Introduction: It is important to have a venous line in cardiopulmonary arrest (CPA) patients as an emergency treatment measure in prehospital settings, but establishment of a peripheral venous line is difficult in such patients. This study aimed to investigate the current status of intravenous infusion (IVI) in CPA patients by Emergency Life-Saving Technicians (ELSTs) in Japan. We also considered alternative measures in case IVI was difficult or impossible. Methods: We investigated a nationwide database between 1 January 2005 and 31 December 2008. From a total of 431, 968 CPA cases, we calculated the IVI success rate and related parameters. The Bone Injection Gun (BIG) and simulator legs (adult, pediatric, and infant) were used by 100 ELSTs selected for the study to measure the time required and the success rate for intraosseous infusion (IOI). Results: The number of CPA patients, IVI, adrenaline administration, and the IVI success rate in adult CPA patients increased every year. However, the IVI success rate in pediatric CPA patients did not increase. Although adrenaline administration elevated the ROSC rate, there was no improvement in the 1-month survival rate. The time required for IOI with BIG was not different among the leg models. The success rates of IOI with BIG were 93%, 94%, and 84% (p < 0.05 vs. adult and pediatric) in adult, pediatric, and infant models, respectively. Conclusions: The rate of success of IVI in adult CPA patients has been increased yearly in Japan. However, as establishing a peripheral venous line in pediatric patients (1-7 years old) by ELSTs is extremely difficult in prehospital settings, there was no increase in the IVI success rate in such patients. As the study findings indicated IOI with BIG was easy and rapid, it may be necessary to consider IOI with BIG as an alternative option in case IVI is difficult or impossible in adult and pediatric patients.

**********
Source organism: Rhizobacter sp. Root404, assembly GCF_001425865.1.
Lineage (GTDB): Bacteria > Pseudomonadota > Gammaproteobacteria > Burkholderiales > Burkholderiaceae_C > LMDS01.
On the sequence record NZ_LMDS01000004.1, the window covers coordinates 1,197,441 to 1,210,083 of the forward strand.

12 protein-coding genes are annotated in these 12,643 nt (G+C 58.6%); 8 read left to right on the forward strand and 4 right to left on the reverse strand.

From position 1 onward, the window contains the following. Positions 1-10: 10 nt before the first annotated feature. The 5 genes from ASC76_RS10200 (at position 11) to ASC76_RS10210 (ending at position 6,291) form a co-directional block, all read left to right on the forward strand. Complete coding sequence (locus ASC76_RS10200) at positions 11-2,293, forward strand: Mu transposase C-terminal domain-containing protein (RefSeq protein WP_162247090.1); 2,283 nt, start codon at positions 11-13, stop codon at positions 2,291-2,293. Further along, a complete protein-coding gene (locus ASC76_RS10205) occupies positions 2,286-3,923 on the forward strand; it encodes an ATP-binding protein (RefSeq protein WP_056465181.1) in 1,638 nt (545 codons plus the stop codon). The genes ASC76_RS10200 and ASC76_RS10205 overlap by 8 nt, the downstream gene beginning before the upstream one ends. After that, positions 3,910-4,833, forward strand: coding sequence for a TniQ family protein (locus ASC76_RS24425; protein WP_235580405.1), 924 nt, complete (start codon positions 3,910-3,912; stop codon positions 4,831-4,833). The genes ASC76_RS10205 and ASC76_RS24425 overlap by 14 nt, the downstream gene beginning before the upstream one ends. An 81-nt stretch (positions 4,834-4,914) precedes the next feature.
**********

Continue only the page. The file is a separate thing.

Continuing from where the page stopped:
All Science Journal Classification (ASJC) codes
- Emergency Medicine